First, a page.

# TD Learning model simulation

## 2022/11/11

Through Temporal Difference (TD) learning, an agent learns from future rewards and back-propagates prediction errors by updating value estimates. Basically, the agent is continually updating beliefs about future rewards as it approaches the future. It is the core concept of model-free reinforcement learning.

## Variables

Conditioned stimulus: $u \in \{ 0,1 \}$.

Unconditioned stimulus: $r\in \{ 0,1 \}$.

The linear filter used to build convolutional kernel: $w\in \mathbb{R}$.

As learning progresses, the prediction error upon receiving a reward will gradually decrease to zero. This means there will be less and eventually no surprise when obtaining the reward.

The prediction error will propagate back to the cue onset time. Once the animal hears the cue, the prediction error (surprise) occurs.

## Learning process

Similar to the Rescorla-Wagner rule - designed to minimise $\frac{1}{2} \delta^2$, adjust value with the TD learning rule:

$$V_t = \sum_{\tau=0}^t w(\tau)u(t-\tau)$$

$$V_{t+1} = \sum_{\tau=0}^{t+1} w(\tau)u(t+1-\tau)$$

$$\delta_t = r_t + V_{t+1} - V_t$$

$$w(\tau) \leftarrow w(\tau) + \alpha\delta_tu(t-\tau)$$

$\alpha$ is the learning rate. $\delta_t$ is the prediction error at time $t$.

## A demo

Assume that the cue onset at time 2($u_2=1$ and $u_{others}=0$), and reward onset at time 5($r_5=1$ and $r_{others}=0$). Set learning rate $\alpha$ as $0.5$.

In the first trial, update prediction error $\delta_t$ at time $t=5$, when the reward is obtained.

$$\delta_5 = r_5 + V_6 - V_5 = 1+0-0=1$$

Then update parameter

$$w_3 \leftarrow w_3 + \alpha\delta_5 u_2 = 0+0.5\times1\times1=0.5$$

which is equvalent to update value

$$V_5 \leftarrow V_5 + \alpha\delta_5 = 0+0.5\times1=0.5$$

Since $$V_5 = w_0u_5 + w_1u_4 + w_2u_3 + w_3u_2 + w_4u_1 + w_5u_0 = w_3 u_2$$

$$\frac{dV_5}{dw_3} = u_2$$

In the second trial,

at time $t=4$, update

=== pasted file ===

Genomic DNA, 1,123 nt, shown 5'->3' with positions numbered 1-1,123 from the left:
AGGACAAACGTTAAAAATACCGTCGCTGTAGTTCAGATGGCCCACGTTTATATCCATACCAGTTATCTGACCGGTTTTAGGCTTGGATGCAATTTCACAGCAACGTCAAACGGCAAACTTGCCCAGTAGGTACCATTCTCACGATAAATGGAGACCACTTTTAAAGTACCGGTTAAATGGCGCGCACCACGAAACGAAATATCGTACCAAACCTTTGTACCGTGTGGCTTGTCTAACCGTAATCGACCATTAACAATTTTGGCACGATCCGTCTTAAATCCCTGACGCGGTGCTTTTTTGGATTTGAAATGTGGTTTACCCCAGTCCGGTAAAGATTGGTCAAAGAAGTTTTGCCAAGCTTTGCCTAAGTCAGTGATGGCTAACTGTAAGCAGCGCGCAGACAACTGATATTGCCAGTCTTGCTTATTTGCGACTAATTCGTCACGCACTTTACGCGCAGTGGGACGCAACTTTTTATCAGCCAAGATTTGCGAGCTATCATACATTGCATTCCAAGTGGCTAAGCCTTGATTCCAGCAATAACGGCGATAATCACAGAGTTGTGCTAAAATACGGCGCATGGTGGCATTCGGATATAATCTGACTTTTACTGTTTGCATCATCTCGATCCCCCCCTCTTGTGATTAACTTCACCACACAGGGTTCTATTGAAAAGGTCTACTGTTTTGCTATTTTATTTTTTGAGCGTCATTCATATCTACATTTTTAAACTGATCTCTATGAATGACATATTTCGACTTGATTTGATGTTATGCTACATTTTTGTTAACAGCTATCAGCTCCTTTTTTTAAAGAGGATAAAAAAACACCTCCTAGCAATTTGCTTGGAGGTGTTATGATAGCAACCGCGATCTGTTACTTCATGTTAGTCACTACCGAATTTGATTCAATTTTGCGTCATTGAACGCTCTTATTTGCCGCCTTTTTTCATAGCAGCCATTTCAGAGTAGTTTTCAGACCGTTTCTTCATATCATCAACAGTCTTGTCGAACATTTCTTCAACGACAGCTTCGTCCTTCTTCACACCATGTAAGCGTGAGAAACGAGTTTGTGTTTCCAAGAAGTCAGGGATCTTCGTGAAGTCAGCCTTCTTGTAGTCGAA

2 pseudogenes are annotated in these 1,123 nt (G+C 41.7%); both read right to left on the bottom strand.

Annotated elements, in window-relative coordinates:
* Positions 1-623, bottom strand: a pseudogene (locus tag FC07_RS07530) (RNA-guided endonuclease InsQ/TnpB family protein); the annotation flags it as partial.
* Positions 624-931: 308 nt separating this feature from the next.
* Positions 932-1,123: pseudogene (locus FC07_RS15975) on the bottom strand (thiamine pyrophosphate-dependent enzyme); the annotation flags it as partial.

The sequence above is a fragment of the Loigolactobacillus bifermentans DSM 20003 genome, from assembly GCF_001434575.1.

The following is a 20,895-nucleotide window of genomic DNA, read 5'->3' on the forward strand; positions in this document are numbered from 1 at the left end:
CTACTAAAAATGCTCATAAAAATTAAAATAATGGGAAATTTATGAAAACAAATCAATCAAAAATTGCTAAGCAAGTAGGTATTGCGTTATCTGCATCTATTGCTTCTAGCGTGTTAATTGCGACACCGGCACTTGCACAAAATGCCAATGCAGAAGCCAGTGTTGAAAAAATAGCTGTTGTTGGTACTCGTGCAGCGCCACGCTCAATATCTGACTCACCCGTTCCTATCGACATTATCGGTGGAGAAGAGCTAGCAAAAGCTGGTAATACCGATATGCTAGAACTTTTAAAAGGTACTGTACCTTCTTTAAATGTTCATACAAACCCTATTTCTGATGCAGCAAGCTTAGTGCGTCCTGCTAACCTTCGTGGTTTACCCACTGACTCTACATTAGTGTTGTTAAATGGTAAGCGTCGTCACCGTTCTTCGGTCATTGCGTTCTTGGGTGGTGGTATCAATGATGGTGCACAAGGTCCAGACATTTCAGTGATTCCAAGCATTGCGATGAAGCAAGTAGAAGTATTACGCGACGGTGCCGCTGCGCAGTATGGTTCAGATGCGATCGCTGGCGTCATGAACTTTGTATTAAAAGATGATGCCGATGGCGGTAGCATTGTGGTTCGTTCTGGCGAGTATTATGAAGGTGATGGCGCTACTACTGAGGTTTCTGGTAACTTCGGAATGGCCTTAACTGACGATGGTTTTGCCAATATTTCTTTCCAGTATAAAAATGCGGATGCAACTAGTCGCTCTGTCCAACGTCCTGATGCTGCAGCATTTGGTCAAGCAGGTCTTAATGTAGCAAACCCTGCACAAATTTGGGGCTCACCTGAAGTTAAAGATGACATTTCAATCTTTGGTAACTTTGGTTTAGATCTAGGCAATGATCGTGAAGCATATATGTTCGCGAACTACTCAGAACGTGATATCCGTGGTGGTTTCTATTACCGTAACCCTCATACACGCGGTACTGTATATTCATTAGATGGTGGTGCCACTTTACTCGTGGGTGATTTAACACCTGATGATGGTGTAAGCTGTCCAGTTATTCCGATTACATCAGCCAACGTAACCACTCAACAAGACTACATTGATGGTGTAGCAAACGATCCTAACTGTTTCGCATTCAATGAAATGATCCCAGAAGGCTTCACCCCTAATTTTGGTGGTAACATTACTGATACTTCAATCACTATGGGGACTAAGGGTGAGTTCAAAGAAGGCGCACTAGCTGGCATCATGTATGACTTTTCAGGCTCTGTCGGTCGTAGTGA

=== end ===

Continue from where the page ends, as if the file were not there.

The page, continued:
$$\delta_4 = r_4 + V_5 - V_4 = 0+0.5-0=0.5$$

$$w_2 \leftarrow w_2 + \alpha\delta_4 u_2 = 0+0.5\times0.5\times1 = 0.25$$

at time $t=5$, update

$$\delta_5 = r_5 + V_6 - V_5 = 1+0-0.5=0.5$$

$$w_3 \leftarrow w_3 + \alpha\delta_5 u_2 = 0.5+0.5\times0.5\times1 = 0.75$$

In the third trial, update $w_3, w_2, w_1$. In the fourth and following trials, update $w_3, w_2, w_1, w_0$, until prediction error converges to zero.

## Simulation

# TD Learning model

import matplotlib.pyplot as plt
import numpy as np

def td_learn(lr=0.2, trials_n=100, steps_n=40, cs=10, us=20):
"""TD Learning

Args:
lr (float): learning rate. Defaults to 0.2.
trials_n (int): number of trials. Defaults to 100.
steps_n (int): number of steps per trial. Defaults to 40.
cs (int): conditioned stimulus onset. Defaults to 10.
us (int): unconditioned stimulus onset step. Defaults to 20.
"""
# cue(unconditioned stimulus) onset at step cs
u = np.zeros(steps_n)
u[cs] = 1

# reward(conditioned stimulus) onset at step us
r = np.zeros(steps_n)
r[us] = 1

# w is the linear filter for convolutionary kernel
w = np.zeros((steps_n, trials_n))

# init to store v and delta
v = np.zeros((steps_n, trials_n))
delta = np.zeros((steps_n, trials_n))

# learning session
for t_i in range(trials_n - 1):
for s_i in range(steps_n - 1):
# update v(values) by linear filter w
v[s_i, t_i] = w[:s_i+1, t_i] @ u[s_i::-1]
v[s_i+1, t_i] = w[:s_i+1+1, t_i] @ u[s_i+1::-1]

# prediction error delta
delta[s_i, t_i] = r[s_i] + v[s_i+1, t_i] - v[s_i, t_i]

# update parameters
# v[s_i, t_i] += lr * delta[s_i, t_i]
w[:s_i+1, t_i] += lr * delta[s_i, t_i] * u[s_i::-1]

# v[:, t_i+1] = v[:, t_i]
# save w for the next trial
w[:, t_i+1] = w[:, t_i]

return delta, w, v

def plot(trials_n, steps_n, num):

x = np.arange(0, trials_n)
y = np.arange(0, steps_n)

X, Y = np.meshgrid(x, y)
Z = num

fig = plt.figure()
ax.plot_surface(X, Y, Z)

ax.set_xlabel('Trials')
ax.set_ylabel('Steps')
ax.set_zlabel('Delta')

ax.set_title('TD Learning Simulation')

plt.show()

lr = 0.2
trials_n = 100
steps_n = 40

delta, w, v = td_learn(lr, trials_n, steps_n, cs=10, us=20)
# print(delta)
plot(trials_n, steps_n, delta)


## Reference

Dayan, Peter, and Laurence F. Abbott. Theoretical neuroscience: computational and mathematical modeling of neural systems. MIT press, 2005.